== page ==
The Fiat 500e shares this lack of telescoping steering wheel and resulting bad seating position with the Nissan LEAF, the pre-2010 Toyota Prius and the pre-2007 Mini Cooper. In the cases of the LEAF and Mini, that problem was fixed in those years.

The Fiat 500e will face the most direct competition from the Nissan LEAF, Ford Focus Electric and the soon-to-arrive Chevrolet Spark EV. There are important things we don't know about the Spark, such as the range and exact price and equipment, but here is what we know compared with the Fiat: It's a lot more powerful (more than twice the torque) and it's got a usable back seat.

In terms of charging, Fiat uses the kind of 6.6 kW AC charger that's in the Nissan LEAF and Ford Focus Electric, which is twice the capacity (speed) of any of the two Chevrolet models. On the other hand, the Chevrolet Spark EV also has the 440 AC charger, which should become a big bonus in the coming years.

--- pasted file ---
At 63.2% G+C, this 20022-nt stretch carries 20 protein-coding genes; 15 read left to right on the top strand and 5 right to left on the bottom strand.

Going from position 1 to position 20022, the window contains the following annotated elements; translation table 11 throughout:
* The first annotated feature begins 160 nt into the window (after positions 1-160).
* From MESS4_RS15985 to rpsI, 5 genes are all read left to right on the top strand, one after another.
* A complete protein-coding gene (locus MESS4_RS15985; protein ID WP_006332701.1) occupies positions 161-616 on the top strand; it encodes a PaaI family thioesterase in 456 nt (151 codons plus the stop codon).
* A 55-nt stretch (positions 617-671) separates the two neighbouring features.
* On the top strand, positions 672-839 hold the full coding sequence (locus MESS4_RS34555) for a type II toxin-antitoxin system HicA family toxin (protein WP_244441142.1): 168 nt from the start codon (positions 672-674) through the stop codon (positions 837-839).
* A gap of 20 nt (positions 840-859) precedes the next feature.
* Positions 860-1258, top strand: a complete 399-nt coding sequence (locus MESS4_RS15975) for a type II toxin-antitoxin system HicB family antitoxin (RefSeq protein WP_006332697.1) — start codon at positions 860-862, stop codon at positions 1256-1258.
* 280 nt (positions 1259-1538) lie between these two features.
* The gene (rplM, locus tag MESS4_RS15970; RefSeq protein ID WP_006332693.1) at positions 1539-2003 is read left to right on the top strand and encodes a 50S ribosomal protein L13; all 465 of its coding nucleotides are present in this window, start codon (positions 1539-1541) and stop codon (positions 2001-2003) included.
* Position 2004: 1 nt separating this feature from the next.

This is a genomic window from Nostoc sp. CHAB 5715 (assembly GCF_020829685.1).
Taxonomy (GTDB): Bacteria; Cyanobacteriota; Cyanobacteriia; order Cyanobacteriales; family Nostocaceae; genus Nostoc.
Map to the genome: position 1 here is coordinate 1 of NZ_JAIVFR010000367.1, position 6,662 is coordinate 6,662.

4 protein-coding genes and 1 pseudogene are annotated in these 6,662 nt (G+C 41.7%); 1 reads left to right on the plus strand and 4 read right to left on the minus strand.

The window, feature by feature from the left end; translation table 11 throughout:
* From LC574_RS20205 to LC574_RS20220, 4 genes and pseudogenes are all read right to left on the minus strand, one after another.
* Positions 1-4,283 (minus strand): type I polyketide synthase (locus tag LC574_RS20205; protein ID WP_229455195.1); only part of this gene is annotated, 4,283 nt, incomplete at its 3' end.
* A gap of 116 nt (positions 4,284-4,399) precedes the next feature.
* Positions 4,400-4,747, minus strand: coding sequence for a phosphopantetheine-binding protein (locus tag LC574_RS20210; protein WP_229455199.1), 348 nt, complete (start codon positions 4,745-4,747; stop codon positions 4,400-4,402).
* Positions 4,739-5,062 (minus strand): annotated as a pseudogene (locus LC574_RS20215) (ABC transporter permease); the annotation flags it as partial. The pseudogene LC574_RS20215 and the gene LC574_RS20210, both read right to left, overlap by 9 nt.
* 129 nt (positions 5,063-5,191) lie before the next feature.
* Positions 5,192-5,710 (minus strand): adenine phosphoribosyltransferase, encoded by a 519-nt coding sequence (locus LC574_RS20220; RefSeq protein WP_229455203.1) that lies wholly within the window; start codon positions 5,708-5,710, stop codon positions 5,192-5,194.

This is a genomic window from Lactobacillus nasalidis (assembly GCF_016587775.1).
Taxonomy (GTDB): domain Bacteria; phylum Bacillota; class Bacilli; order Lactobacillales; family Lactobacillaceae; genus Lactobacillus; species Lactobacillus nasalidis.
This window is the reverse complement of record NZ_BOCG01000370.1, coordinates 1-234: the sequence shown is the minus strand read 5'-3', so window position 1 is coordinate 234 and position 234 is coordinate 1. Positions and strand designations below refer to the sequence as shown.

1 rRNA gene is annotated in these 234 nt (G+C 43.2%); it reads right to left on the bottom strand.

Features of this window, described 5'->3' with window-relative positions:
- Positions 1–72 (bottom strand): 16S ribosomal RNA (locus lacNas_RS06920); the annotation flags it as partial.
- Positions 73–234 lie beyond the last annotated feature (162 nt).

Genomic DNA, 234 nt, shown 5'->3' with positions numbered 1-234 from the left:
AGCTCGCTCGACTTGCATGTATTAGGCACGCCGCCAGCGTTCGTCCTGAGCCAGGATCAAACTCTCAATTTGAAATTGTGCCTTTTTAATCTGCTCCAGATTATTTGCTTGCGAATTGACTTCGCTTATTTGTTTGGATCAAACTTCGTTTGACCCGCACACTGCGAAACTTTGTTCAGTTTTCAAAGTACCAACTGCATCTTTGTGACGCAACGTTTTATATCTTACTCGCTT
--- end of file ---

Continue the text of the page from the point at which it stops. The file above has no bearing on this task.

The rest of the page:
One word about styling: The Fiat 500e is beautiful, inside and out. It's a major styling statement. Because of this, and because you can't get a comfortable seating position if you're a 6 feet tall, it would indicate that this car is most likely to be bought or leased by short, young, single females, living in the major California cities.

At the time of submitting this article, the author was long GOOG, AAPL, FB and NVDA.

This article is commentary by an independent contributor, separate from TheStreet's regular news coverage.